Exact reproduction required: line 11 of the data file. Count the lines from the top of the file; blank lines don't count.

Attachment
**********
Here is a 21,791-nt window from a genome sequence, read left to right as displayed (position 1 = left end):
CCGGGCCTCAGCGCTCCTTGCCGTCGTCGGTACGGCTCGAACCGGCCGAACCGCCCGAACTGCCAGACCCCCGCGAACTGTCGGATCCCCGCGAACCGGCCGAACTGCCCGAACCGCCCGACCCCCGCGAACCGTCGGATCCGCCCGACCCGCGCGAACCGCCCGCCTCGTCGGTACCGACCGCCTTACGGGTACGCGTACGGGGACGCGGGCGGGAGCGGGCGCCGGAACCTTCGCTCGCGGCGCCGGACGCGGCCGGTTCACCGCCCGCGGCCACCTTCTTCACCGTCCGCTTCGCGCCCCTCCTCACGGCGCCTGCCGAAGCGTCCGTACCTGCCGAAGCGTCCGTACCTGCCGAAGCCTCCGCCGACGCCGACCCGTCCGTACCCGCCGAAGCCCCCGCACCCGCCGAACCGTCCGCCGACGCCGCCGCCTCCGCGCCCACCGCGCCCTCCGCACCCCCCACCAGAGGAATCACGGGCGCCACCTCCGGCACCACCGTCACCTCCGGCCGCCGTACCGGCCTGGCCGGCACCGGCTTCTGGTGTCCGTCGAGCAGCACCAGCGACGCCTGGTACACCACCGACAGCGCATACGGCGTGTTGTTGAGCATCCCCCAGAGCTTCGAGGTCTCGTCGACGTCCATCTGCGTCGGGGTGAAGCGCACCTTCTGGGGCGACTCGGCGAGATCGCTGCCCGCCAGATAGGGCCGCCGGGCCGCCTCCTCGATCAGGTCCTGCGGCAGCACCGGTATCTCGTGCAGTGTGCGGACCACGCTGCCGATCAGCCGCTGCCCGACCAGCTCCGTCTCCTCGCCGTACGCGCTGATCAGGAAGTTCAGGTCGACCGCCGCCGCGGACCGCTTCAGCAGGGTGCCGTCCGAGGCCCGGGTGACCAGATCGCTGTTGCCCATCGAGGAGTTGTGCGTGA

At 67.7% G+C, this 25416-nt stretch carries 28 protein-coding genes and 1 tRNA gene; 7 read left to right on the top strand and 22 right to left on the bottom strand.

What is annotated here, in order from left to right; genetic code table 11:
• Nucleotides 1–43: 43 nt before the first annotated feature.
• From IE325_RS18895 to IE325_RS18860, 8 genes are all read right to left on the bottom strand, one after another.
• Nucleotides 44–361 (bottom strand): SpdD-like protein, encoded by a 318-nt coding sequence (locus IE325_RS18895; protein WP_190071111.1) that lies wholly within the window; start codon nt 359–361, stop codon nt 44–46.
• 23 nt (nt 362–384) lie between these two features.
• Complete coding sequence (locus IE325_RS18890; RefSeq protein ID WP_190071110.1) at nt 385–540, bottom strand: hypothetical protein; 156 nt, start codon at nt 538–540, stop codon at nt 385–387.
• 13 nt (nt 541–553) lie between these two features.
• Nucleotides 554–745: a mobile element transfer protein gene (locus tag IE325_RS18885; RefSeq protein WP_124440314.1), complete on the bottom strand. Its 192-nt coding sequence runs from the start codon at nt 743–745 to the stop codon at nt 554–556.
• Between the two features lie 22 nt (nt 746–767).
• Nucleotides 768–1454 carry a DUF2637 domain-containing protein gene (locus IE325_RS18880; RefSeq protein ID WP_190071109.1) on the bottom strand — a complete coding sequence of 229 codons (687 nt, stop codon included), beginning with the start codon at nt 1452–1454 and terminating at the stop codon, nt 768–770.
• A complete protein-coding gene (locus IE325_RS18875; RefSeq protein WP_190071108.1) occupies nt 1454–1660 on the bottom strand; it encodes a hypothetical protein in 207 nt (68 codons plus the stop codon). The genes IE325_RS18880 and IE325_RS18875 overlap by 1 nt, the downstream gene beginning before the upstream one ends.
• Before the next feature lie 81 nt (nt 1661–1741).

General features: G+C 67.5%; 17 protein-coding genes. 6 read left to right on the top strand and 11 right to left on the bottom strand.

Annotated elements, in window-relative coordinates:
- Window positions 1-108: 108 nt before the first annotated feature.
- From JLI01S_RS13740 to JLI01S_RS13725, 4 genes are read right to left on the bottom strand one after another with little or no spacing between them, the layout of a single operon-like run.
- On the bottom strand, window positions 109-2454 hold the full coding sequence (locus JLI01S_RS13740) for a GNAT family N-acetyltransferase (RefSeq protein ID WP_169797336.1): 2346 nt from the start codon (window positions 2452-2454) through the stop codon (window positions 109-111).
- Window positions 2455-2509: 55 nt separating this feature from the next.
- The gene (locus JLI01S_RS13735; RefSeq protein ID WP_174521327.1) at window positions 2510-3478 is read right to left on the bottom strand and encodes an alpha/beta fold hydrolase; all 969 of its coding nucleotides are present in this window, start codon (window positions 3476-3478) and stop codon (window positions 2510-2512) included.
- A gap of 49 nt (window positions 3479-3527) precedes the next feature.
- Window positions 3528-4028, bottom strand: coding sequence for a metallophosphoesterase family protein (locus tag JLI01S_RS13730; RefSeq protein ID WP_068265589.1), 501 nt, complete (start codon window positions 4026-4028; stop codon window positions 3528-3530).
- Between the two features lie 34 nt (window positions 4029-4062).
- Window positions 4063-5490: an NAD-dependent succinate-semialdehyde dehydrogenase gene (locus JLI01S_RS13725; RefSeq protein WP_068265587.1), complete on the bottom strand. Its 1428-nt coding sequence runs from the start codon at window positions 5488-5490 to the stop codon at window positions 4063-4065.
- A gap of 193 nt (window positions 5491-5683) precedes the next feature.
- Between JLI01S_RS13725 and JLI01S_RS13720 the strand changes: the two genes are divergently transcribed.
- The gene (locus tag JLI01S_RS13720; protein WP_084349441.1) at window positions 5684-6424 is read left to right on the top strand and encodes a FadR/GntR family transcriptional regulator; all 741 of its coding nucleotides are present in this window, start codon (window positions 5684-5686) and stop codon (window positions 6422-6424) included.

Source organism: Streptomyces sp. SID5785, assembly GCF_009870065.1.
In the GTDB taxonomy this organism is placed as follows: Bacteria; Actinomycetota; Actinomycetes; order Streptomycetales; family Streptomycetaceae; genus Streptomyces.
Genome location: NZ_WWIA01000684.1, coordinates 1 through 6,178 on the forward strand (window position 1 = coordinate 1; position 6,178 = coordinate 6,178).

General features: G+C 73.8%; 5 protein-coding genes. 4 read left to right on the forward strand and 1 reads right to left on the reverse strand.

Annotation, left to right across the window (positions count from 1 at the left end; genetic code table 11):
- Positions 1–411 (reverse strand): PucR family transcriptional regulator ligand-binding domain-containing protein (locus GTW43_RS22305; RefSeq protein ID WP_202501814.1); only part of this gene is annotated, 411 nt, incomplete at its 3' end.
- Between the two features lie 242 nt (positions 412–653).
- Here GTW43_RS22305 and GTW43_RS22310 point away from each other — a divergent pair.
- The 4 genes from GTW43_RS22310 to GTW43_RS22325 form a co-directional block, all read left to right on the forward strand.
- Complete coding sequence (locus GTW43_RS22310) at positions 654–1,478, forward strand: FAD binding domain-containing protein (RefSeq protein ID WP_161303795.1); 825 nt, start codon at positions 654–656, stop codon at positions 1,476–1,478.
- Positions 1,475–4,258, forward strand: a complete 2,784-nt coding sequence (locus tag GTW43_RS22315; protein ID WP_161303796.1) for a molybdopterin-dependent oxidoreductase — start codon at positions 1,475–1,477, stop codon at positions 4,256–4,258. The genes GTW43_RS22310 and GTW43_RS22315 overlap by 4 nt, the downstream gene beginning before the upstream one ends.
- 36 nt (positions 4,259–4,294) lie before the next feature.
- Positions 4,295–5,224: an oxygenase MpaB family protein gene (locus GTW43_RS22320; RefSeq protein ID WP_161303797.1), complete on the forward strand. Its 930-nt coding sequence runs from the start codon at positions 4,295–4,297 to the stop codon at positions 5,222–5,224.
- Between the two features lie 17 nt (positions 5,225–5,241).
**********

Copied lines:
• Nucleotides 554–745: a mobile element transfer protein gene (locus tag IE325_RS18885; RefSeq protein WP_124440314.1), complete on the bottom strand. Its 192-nt coding sequence runs from the start codon at nt 743–745 to the stop codon at nt 554–556.